Small-business ombudsman calls for simpler workplace relations

    Australian Small Business and Family Enterprise Ombudsman Kate Carnell has released a position paper identifying steps to tackle the complexity of workplace relations for small businesses.

    “We’ve had significant consultations with small businesses over the last two years and the overwhelming view is the legislation is far too complicated for the majority of Australian businesses with fewer than 20 employees and no expert HR or legal departments,” she said.

    “Our paper, ‘Workplace relations – simplification for small business’, contains practical and realistic solutions that attempt to make it simpler for businesses to do the right thing and build their confidence to employ, which is what the economy needs.”

    Ms Carnell says most of the recommendations can be achieved with little-to-no legislative changes.

    The solutions achievable without legislative change include:

    • The Fair Work Ombudsman (FWO) further developing the Small Business Showcase to include an online decision-making and pay-calculation tool, so small businesses that make a genuine effort to comply, but commit an error, can avoid prosecution, penalty or fine, while still repaying any staff underpayments.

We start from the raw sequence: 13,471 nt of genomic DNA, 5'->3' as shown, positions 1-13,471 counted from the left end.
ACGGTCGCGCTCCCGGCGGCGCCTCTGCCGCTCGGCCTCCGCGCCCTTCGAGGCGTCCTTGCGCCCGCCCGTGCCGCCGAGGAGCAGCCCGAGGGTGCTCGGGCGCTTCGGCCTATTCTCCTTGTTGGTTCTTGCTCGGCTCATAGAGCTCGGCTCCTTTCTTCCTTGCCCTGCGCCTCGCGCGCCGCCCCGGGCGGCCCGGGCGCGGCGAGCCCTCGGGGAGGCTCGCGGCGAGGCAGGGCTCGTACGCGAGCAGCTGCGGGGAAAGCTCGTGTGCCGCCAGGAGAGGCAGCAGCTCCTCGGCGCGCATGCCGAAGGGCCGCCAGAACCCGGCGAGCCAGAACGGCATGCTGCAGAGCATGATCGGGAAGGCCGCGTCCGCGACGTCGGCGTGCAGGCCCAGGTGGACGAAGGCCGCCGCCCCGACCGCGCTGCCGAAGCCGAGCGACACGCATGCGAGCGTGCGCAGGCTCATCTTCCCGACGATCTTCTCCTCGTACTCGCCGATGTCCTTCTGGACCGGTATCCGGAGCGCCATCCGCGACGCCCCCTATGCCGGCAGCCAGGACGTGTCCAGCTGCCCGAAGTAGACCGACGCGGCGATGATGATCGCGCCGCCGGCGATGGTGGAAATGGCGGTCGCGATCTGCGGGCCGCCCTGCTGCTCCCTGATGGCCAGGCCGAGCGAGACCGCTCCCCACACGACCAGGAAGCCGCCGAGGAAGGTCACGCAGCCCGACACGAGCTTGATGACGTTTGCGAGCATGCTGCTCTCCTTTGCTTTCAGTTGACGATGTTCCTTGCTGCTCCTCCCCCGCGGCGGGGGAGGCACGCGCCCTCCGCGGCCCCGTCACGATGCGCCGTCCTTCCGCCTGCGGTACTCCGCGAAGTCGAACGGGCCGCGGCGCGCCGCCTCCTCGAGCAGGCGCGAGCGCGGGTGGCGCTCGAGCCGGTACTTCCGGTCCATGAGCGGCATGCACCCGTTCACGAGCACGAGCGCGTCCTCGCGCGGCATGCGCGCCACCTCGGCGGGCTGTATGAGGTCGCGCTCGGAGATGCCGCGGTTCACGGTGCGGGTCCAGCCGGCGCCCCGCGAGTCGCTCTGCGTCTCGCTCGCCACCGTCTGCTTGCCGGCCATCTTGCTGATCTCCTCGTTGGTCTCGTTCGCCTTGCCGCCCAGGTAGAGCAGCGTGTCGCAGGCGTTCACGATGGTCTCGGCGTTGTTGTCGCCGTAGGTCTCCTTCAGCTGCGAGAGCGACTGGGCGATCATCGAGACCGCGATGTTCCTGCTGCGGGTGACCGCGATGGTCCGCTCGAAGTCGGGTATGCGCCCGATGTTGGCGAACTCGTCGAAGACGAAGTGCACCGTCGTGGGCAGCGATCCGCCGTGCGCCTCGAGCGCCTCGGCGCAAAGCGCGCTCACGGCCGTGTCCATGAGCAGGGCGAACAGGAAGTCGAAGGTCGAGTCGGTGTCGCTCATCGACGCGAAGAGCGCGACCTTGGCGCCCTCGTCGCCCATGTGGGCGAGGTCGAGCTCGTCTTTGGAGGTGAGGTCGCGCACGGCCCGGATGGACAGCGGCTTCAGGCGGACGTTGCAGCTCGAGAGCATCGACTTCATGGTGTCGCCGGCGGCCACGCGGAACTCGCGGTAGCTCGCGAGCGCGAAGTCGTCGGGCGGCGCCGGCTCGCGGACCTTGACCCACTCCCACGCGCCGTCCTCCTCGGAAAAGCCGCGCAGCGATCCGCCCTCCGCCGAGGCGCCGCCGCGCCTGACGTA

• Ensuring unfair-dismissal claims are substantiated before elevation, and dismissal claims are not judged solely on procedural errors.
    • Publishing Fair Work Commission (FWC) outcomes in plain language to improve transparency.
    • Expediting the review of the ‘Small-business fair-dismissal code’ to simplify and remove ambiguity.
    • Improving the education of and communication with small businesses by extending the FWO’s employers support line beyond standard business hours, with the FWC and FWO working together to establish a dedicated, consistent resource centre for providing reliable small-business advice.

    Approaches that require legislative changes are:

    • Putting in place a streamlined and appropriate small-business enterprise-bargaining agreement as an option for some businesses.
    • Allowing for a dignified end to employment when an employee is no longer a ‘good fit’ for the business, with payout equivalent to redundancy entitlements. Currently the only options are a manufactured redundancy or a performance-based exit.
    • Investigating a legislated option for optional loaded rates as a method of simplifying payment for businesses that choose to.

    “If these and other recommendations are implemented, it will level the playing field for small businesses who want to do the right thing and empower the Fair Work Ombudsman to deal with businesses that don’t,” Ms Carnell said.

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